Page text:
Recreational Sports graduate assistant named All-American intramural official
February 15, 2011
Virginia Tech Recreational Sports intramural graduate assistant Jeff Feldhaus was chosen for the second consecutive year to officiate the American Collegiate Intramural Sports National Flag Football Tournament held Dec. 28 to 31 in New Orleans.
He left this year's tournament with All-American honors.
“Being chosen as one of the best intramural officials in the country is an honor,” said Feldhaus, of Omaha, Neb., a first-year graduate student working towards a master’s degree in forestry in the College of Natural Resources and Environment. He earned an undergraduate degree from Creighton University with a degree in exercise science.
More than 60 teams from all over the country participated in the three-day flag football tournament. Games were played in four divisions: women’s collegiate, men’s collegiate, co-rec collegiate, and men’s open.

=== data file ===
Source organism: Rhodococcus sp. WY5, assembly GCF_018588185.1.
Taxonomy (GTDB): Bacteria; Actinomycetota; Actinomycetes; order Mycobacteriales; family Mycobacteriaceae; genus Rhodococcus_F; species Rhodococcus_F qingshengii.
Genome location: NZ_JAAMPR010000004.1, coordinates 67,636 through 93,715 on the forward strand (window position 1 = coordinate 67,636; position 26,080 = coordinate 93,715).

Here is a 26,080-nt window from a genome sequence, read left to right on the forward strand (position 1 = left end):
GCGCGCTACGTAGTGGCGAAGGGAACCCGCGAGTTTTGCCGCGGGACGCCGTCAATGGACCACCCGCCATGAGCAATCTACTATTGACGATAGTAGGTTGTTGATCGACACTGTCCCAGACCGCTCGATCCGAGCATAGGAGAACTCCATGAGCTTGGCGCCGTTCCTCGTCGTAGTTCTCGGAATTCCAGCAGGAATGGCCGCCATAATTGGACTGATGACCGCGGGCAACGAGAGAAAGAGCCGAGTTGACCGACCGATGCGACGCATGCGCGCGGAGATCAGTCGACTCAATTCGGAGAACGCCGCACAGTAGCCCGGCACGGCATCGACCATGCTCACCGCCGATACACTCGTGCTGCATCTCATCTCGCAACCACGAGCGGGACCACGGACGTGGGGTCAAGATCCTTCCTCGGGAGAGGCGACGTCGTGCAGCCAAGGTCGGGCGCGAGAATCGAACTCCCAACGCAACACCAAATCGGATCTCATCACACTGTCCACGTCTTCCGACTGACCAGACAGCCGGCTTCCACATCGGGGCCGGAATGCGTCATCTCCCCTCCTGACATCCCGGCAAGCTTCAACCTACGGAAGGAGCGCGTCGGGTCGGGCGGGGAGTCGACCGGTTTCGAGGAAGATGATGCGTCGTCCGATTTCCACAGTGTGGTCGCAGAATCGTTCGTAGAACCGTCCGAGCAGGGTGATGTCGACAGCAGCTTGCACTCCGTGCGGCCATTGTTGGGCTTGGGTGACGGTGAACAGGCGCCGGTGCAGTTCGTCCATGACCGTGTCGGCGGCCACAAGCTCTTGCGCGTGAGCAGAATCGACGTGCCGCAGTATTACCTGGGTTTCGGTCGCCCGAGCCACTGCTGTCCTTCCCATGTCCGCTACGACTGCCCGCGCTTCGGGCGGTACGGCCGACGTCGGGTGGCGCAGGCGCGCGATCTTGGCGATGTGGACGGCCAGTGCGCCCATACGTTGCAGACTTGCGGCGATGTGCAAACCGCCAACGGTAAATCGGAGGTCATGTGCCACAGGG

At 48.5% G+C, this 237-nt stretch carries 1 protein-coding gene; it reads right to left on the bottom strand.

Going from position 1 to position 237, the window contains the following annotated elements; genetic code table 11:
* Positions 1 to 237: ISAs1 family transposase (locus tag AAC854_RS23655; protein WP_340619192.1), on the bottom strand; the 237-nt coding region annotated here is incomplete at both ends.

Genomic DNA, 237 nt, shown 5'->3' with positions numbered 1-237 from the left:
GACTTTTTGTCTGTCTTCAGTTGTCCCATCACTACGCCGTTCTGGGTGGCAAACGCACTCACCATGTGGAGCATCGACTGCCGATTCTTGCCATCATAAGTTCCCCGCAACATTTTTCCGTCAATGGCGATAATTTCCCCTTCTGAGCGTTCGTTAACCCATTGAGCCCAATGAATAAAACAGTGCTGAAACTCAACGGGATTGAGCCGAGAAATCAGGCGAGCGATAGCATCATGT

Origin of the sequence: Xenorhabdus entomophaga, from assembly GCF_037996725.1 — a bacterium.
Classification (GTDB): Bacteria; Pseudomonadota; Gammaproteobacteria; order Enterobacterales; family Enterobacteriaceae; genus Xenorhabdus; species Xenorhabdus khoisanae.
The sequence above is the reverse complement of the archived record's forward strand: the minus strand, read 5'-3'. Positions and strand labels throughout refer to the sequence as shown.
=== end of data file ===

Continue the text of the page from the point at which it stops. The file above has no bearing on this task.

Four officials were chosen to referee each of these final games and from those, 12 were chosen as All-Americans. A committee of National Intramural-Recreational Sports Association professional members served as the officials committee, providing feedback and evaluations to the officials, as well as selecting the All-American officials.
“I enjoyed refereeing at the tournament with other referees who share my passion,” said Feldhaus. “It was a great experience and I plan to return next year as a member of the officials committee and evaluate the officials.”
As an intramural graduate assistant, Feldhaus hires and trains Recreational Sports officials for all intramural sports. He also schedules teams, supervisors, and officials for regular season games and playoffs.
Dedicated to its motto, Ut Prosim (That I May Serve), Virginia Tech takes a hands-on, engaging approach to education, preparing scholars to be leaders in their fields and communities. As the commonwealth’s most comprehensive university and its leading research institution, Virginia Tech offers 240 undergraduate and graduate degree programs to more than 31,000 students and manages a research portfolio of $513 million. The university fulfills its land-grant mission of transforming knowledge to practice through technological leadership and by fueling economic growth and job creation locally, regionally, and across Virginia.
Written by Hannah Wilson, of Danville, Va., a senior majoring in communication in the College of Liberal Arts and Human Sciences.